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IT WAS a very hot day in Spain. Hasdai, dressed in expensive silks, a turban on his head, sat in the court of the Caliph. He was receiving ambassadors from countries far, far away. Though Hasdai was a Jew, he held a very high position in the government. He was just about to lie back in his plush chair when the courtier announced:

"The Ambassadors from Constantine of Rome!"

"Oh, the Ambassadors from Rome!" Hasdai became greatly excited. He ordered his servants to tidy up the room and put back a few chairs into their proper places. He, himself, arranged some books and papers on his desk, brushed some white spots off his coat, and then said:

"Very well, usher them in."

After the ambassadors had greeted Hasdai, they said:

"We have brought a very, very precious book to the Caliph. This is the Great Book of Cures. It tells how to cure every illness."

The doctors of Spain had always hoped to get this book. Now here it was at last!

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Hasdai was very well pleased to receive the book. He spoke to the ambassadors about many things, for Hasdai was interested in many things, but especially in his fellow-Jews all over the world. So after he had been talking to the ambassadors for some time, he asked:

"Do you know anything about the Jews in Rome? How are they being treated there?" But these ambassadors knew nothing about the Jews. So Hasdai learned nothing from them. After a while the ambassadors left.

Hasdai picked up the Book of Cures very carefully and took it into the Caliph's room. Placing the book before the Caliph, Hasdai said rather proudly:

"This is the great Book of Cures, which Constantine has kindly sent to Your Majesty."

The Caliph ordered all the physicians and great men of the court to come in. They were all happy to hear the good news. But soon one of them said:

"It is all very well to have the Book, but who will explain it to us? We cannot read Greek."

"That's right, that's right," a few other men chimed in, scratching their heads.

"We do not understand Greek."

For a while all were silent. Then the Caliph spoke:

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"Surely Constantine has a monk who can translate it for us. We will ask him to please send us some one to translate the Book of Cures."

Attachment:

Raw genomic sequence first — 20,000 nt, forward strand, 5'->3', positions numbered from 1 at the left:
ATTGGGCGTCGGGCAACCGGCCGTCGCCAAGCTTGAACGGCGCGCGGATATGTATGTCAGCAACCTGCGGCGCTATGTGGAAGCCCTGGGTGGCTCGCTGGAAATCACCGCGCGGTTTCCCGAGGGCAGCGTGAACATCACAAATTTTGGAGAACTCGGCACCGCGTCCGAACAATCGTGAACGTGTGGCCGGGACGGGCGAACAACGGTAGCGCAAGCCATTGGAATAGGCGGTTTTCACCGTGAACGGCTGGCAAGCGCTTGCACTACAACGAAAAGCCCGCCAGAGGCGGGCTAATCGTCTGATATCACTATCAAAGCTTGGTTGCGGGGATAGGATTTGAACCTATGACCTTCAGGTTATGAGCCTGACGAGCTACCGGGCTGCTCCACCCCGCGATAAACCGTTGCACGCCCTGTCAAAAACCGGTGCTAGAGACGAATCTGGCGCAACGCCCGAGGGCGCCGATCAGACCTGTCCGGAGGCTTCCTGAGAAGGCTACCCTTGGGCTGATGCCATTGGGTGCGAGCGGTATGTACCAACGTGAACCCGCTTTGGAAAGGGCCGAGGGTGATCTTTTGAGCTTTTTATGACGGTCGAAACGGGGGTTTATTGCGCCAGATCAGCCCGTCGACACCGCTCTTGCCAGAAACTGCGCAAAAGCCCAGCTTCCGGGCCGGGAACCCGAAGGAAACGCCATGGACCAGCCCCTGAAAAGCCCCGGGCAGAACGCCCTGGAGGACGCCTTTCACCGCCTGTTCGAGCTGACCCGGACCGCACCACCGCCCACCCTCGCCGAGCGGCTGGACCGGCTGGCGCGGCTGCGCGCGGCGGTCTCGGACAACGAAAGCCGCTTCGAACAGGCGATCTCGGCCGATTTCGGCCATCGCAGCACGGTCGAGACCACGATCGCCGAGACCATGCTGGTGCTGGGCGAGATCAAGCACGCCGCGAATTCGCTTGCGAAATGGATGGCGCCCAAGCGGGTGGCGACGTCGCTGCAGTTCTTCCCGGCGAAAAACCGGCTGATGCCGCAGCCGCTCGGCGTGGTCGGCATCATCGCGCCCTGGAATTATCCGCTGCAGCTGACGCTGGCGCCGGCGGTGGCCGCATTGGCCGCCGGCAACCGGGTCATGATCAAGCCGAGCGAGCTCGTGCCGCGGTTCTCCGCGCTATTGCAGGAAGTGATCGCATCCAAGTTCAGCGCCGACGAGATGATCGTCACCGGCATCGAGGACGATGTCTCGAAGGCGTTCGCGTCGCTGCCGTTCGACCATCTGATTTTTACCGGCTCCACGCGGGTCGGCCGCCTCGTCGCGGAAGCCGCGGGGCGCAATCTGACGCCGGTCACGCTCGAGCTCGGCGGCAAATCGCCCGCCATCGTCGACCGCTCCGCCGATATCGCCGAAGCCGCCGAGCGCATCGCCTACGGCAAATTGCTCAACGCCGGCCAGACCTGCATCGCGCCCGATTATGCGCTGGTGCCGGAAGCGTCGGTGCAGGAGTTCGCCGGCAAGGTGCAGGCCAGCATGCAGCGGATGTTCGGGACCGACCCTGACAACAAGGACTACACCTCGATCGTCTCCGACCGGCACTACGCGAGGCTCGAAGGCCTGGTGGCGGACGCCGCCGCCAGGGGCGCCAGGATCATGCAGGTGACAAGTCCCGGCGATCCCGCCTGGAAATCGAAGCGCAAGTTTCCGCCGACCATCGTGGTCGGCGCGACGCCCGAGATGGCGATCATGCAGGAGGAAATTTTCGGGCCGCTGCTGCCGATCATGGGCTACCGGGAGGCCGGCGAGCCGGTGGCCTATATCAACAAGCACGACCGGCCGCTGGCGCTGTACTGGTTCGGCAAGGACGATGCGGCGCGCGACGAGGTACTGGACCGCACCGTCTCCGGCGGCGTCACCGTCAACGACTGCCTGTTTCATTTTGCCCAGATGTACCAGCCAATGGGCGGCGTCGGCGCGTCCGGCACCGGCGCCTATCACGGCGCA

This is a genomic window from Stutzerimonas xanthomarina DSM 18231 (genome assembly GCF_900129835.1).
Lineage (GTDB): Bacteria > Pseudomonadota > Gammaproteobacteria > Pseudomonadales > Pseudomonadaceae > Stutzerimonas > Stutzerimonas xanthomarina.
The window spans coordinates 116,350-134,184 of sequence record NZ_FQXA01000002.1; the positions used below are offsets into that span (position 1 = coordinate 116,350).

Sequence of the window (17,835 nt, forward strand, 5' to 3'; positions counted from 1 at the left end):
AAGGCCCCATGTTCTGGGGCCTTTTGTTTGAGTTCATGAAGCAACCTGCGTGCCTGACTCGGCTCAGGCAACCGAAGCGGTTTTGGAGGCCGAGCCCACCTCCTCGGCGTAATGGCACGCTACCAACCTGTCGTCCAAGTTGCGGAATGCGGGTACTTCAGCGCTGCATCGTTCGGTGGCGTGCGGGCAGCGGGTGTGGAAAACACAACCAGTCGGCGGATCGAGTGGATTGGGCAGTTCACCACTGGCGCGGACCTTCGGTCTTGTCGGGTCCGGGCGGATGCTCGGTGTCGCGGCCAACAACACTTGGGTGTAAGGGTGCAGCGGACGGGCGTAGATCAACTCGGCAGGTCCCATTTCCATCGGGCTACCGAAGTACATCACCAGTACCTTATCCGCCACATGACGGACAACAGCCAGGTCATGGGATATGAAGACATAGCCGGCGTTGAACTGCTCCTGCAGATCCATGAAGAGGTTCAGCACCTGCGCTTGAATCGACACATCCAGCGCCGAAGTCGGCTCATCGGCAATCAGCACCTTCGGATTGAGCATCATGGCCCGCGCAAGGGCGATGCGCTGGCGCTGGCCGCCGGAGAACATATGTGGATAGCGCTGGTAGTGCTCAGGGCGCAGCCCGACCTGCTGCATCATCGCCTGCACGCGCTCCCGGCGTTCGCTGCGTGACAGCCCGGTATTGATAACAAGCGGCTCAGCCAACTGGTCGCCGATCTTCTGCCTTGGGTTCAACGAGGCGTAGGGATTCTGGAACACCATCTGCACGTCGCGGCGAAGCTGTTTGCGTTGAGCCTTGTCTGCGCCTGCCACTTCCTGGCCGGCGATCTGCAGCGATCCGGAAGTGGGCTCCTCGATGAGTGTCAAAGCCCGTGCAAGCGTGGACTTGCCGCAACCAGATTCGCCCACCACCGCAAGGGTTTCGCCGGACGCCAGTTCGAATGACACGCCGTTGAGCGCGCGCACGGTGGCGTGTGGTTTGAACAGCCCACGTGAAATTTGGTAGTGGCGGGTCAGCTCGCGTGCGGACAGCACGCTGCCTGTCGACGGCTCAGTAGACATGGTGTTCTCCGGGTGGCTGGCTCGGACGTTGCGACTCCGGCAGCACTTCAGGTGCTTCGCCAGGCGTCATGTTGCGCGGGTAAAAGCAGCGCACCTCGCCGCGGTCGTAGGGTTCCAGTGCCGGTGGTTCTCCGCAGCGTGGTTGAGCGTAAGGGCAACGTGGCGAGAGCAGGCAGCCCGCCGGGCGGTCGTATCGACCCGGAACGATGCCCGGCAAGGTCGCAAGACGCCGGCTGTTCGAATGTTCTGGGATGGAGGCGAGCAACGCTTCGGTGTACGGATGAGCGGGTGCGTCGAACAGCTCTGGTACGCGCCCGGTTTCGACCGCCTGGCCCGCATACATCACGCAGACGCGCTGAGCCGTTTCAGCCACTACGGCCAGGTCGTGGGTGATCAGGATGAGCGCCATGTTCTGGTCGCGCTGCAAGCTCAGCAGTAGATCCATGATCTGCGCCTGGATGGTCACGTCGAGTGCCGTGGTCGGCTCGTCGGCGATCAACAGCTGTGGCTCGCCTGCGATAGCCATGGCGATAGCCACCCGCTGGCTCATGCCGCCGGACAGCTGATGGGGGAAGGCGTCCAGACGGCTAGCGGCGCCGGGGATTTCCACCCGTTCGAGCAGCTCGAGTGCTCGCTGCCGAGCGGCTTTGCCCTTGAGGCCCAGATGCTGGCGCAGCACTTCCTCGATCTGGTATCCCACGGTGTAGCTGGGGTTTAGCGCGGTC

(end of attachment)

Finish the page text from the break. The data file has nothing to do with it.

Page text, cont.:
Constantine, very happy to secure the good-will of the Caliph, immediately sent him a monk.

When the translator arrived, the Caliph again held court for the physicians and the wise men. Eagerly they all sat down to listen to the learned man. But to their surprise, he took the book in his hands, arose, and began to blush and stammer.

"I'm sorry, I do not understand your language well enough to translate this book into Arabic. However, I can translate it into Latin."

Those assembled were so disappointed that they could not speak. What was the use of this wonderful book if they could not understand it? Suddenly a voice broke the silence with "Let him translate it into Latin." It was Hasdai speaking.

"You surprise me, Hasdai," said the Caliph, puzzled. "Of what help will that be? The only language we understand is Arabic."

"Yes, your Majesty; but, if you will allow me, I can translate it into Arabic from the Latin," Hasdai said modestly.

Think of it ! Of all the men in the court, Hasdai, the Jew, was the only one who understood Latin. So

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it was Hasdai who translated the famous Book of Cures into Arabic.

Though Hasdai was busy translating the book, he nevertheless continued to receive ambassadors. One day, ambassadors from Khorasan came to see Hasdai. As it was his habit to inquire about the Jews of strange lands, Hasdai asked them:

"Do you know how the Jews are faring in the Khorasan country?"

"There aren't any Jews in Khorasan, but in the land of the Kazars there is a Jewish king on the throne," the ambassadors told Hasdai.

"Is that true?" asked Hasdai, with great joy. "What kind of people are they? What language do they speak?"

"We are sorry, we can't answer your questions. But we shall be glad to deliver a message from you to their king." And so Hasdai wrote a beautiful letter in Hebrew. He told the king of the Kazars:

"The Jews in Spain are very rich, and they are learned too. They have a large college where great men come to teach. Will you please write and tell me all about the Jews of your country?"

The king of the Kazars wrote back this interesting story. Do you want to hear it?

Next: 24. The Choice